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Mandala Theatre comes to Pegasus

Sam Bennett meets Mandala Theatre Company to discuss the refugee crisis and how their production of Night Light has ended up part of Oxford Shakespeare 2016


"These are actual people. They’re not just statistics and they’re not a number on a piece of paper or a screen."

Place, identity and belonging – the basis of Mandala Theatre Company’s three year plan.

 

They’re in year one, during which they are bringing Nadia Davids’ Night Light to Pegasus Theatre, where company director Yasmin Sidhwa worked for 17 years.

With just a couple of days before the Night Light premiere in France, I stepped off the wet St Aldate’s pavement into Oxford Town Hall. I was met in reception by Yasmin, whose funky cardi and cheeriness contrasted with the miserable rain outside. Through we went to the Heritage Learning Centre, where she had been rehearsing with actors Oliver Davis, Brenton Hamilton and Aimee Powell.

Night Light comes to Pegasus Theatre 28th & 29th September.

 

“It’s about having pathways for actors from diverse backgrounds,” Yasmin says of Mandala. “They’re recruited from Oxford and the Midlands specifically, because people get far more opportunities in London and Manchester.”

Mandala is an organisation that concentrates on social justice; it’s a subject that has shaped Yasmin’s work for years. One piece she did at Pegasus was about the recent Gaza conflict, and then came the Pegasus Gaza Scholarship which saw young people from the affected territory come over to work with Pegasus. Yasmin still receives messages from some of these young Gaza residents fearful of the bombs that continue to hit. The topics she addresses are not the sort that can be forgotten about after a theatre project.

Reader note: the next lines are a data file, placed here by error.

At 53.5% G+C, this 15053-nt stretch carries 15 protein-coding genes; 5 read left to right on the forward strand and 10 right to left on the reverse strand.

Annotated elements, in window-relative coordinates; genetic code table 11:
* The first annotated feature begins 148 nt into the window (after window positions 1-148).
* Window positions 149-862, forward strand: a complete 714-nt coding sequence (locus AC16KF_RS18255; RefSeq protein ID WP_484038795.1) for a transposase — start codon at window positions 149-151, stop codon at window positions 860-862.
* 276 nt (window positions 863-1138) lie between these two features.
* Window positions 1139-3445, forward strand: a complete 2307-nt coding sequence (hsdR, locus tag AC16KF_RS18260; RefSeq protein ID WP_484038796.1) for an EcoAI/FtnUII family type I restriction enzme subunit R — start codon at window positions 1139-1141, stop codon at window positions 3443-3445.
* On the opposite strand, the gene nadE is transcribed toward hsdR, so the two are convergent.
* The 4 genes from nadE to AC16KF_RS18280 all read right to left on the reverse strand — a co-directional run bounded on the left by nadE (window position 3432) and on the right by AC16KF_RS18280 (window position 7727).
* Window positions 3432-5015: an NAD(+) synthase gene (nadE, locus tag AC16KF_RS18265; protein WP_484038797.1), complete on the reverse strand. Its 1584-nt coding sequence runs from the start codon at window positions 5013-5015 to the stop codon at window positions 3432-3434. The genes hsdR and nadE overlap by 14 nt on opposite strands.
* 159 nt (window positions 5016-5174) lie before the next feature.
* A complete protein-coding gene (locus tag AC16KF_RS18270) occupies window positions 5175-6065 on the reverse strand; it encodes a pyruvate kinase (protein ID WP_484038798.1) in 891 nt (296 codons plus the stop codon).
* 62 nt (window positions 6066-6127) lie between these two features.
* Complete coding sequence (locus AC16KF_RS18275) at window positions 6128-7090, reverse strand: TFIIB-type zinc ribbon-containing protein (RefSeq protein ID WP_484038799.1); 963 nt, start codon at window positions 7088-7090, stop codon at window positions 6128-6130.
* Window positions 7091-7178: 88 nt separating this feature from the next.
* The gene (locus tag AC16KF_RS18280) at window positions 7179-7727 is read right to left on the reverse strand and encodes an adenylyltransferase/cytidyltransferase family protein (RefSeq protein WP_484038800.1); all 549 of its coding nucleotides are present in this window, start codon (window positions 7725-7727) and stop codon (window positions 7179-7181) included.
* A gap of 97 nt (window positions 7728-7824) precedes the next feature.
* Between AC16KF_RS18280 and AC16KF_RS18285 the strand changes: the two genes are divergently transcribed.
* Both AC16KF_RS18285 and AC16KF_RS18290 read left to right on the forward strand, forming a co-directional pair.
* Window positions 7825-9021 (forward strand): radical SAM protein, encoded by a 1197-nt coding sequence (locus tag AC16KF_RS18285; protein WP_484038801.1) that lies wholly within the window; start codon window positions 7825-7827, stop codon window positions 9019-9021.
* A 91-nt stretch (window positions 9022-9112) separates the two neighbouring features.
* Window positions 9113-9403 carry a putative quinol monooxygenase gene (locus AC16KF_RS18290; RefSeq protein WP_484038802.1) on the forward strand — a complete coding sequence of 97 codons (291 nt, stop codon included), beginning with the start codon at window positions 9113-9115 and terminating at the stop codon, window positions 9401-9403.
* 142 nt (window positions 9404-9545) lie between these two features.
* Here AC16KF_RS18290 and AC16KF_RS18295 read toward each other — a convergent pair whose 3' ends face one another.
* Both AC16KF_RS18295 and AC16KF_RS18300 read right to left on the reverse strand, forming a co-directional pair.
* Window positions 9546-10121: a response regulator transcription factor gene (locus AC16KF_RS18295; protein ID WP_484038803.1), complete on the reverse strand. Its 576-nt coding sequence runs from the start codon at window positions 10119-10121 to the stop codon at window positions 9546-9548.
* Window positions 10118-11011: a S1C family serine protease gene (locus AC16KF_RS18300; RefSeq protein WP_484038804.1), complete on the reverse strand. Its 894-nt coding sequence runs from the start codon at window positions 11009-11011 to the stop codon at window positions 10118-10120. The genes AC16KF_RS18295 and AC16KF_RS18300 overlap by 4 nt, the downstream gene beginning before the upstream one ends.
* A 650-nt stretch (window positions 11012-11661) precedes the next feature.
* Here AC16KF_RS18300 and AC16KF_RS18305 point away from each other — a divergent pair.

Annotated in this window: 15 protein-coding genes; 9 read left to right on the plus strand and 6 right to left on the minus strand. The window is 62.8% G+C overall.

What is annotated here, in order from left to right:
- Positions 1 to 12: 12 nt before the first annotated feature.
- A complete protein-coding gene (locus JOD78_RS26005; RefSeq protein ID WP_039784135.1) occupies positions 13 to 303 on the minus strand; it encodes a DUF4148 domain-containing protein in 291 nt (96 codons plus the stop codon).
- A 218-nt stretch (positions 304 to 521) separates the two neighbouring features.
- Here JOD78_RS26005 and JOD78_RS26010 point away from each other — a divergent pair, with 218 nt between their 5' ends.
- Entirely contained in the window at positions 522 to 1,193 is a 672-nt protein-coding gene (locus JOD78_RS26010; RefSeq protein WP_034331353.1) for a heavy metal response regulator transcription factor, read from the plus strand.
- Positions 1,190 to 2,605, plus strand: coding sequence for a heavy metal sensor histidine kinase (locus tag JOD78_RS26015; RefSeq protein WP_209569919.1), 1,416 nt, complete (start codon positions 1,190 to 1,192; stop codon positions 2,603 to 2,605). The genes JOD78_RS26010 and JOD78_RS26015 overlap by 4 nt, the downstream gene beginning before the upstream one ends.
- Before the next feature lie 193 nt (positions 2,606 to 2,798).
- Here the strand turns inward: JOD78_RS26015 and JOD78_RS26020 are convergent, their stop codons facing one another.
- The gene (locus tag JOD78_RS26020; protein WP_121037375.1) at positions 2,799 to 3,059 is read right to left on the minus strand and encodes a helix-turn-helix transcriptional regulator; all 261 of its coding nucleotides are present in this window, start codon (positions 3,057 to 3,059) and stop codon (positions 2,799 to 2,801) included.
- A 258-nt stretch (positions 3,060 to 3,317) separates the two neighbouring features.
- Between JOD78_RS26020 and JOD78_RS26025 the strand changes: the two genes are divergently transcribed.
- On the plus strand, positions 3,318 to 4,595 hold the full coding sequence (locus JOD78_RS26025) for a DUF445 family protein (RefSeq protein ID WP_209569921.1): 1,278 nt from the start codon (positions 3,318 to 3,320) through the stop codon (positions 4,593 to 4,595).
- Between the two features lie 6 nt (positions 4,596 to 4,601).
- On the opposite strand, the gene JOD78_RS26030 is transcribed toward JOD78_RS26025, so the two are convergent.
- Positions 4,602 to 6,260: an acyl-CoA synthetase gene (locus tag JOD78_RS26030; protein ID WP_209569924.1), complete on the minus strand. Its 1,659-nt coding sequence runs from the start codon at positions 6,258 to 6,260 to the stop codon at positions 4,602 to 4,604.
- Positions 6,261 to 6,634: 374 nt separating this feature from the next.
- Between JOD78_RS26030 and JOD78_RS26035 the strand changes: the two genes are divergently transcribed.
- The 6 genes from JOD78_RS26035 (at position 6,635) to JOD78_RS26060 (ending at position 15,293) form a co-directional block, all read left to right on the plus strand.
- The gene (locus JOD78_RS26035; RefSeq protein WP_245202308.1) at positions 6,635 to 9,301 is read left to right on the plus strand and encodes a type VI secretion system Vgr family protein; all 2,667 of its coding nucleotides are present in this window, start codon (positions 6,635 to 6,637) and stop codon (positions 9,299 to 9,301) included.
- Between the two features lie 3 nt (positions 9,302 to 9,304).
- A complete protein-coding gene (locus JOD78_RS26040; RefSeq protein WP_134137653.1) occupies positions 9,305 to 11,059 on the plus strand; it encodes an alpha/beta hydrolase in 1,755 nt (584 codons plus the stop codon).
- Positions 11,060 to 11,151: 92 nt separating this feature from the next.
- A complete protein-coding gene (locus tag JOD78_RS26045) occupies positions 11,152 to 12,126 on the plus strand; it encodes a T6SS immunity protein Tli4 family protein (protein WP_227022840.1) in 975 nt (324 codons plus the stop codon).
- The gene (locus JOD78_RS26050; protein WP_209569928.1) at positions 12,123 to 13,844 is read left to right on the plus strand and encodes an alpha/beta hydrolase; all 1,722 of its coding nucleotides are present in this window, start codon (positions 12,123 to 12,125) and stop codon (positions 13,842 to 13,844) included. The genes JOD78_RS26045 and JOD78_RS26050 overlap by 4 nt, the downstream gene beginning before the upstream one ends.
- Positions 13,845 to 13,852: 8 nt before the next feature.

“What you can’t do is go: ‘this is just a little topic I’m going to take and then I’m going to put it away’. You don’t switch off,” she says.

Nadia Davids’ play caters to Mandala’s ethos. “This show focuses on young people who come here aged 11 and 12 as lone minors,” Yasmin informs. “At 18 they’re often chucked back out of the country and they’ve got nowhere to go back to. Their families aren’t there and their homes have been destroyed. It’s a really difficult situation because they feel they belong here.”

Oliver Davis embodies a social worker in Night Light: “Some companies choose their plays based on what the director wants to put on,” he says, “and not particularly on why they should do it and why now. That’s what I find enticing about Mandala’s ethic: it wants to explore current issues.”

A play about refugees seems to me as relevant today as it could be. “Do you think we’re so busy talking about numbers, jobs and houses that we forget refugees are actually human beings?” I ask.

“Absolutely,” Aimee Powell answers. “These are actual people. They’re not just statistics and they’re not a number on a piece of paper or a screen. They’re actual people with actual lives, and actual families, who have actually experienced this.”

“And they’re not coming here for no reason,” Yasmin continues. “That’s the big thing.” Refugees have seen a rehearsed reading of the production. “They were saying: ‘It’s our lives and we want people to know it’,” the director recalls. Asylum seekers Mandala spoke to would also tell them to show audiences why they have left their countries.